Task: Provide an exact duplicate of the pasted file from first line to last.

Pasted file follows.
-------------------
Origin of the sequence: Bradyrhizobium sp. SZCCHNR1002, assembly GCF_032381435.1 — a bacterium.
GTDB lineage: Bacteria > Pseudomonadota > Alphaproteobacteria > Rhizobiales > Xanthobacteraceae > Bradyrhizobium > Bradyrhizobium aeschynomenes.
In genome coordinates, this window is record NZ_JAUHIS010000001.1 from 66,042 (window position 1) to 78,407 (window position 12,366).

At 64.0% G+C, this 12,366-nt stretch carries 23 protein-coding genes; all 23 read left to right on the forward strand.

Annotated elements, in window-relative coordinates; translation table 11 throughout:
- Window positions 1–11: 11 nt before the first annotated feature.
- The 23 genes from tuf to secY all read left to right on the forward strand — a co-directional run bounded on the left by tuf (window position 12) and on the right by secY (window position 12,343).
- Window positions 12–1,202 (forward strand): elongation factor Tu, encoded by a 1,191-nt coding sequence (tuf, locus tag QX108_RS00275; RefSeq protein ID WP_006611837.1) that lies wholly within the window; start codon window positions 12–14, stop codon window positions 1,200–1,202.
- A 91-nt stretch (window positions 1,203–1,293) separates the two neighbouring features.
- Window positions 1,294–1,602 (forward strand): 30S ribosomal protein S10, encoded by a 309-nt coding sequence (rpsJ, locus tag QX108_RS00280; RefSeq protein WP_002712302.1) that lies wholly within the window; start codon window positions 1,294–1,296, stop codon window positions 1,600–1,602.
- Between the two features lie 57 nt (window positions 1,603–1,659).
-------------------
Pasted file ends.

Origin of the sequence: Bradyrhizobium sp. SZCCHNR1002, assembly GCF_032381435.1 — a bacterium.
GTDB lineage: Bacteria > Pseudomonadota > Alphaproteobacteria > Rhizobiales > Xanthobacteraceae > Bradyrhizobium > Bradyrhizobium aeschynomenes.
In genome coordinates, this window is record NZ_JAUHIS010000001.1 from 66,042 (window position 1) to 78,407 (window position 12,366).

At 64.0% G+C, this 12,366-nt stretch carries 23 protein-coding genes; all 23 read left to right on the forward strand.

Annotated elements, in window-relative coordinates; translation table 11 throughout:
- Window positions 1–11: 11 nt before the first annotated feature.
- The 23 genes from tuf to secY all read left to right on the forward strand — a co-directional run bounded on the left by tuf (window position 12) and on the right by secY (window position 12,343).
- Window positions 12–1,202 (forward strand): elongation factor Tu, encoded by a 1,191-nt coding sequence (tuf, locus tag QX108_RS00275; RefSeq protein ID WP_006611837.1) that lies wholly within the window; start codon window positions 12–14, stop codon window positions 1,200–1,202.
- A 91-nt stretch (window positions 1,203–1,293) separates the two neighbouring features.
- Window positions 1,294–1,602 (forward strand): 30S ribosomal protein S10, encoded by a 309-nt coding sequence (rpsJ, locus tag QX108_RS00280; RefSeq protein WP_002712302.1) that lies wholly within the window; start codon window positions 1,294–1,296, stop codon window positions 1,600–1,602.
- Between the two features lie 57 nt (window positions 1,603–1,659).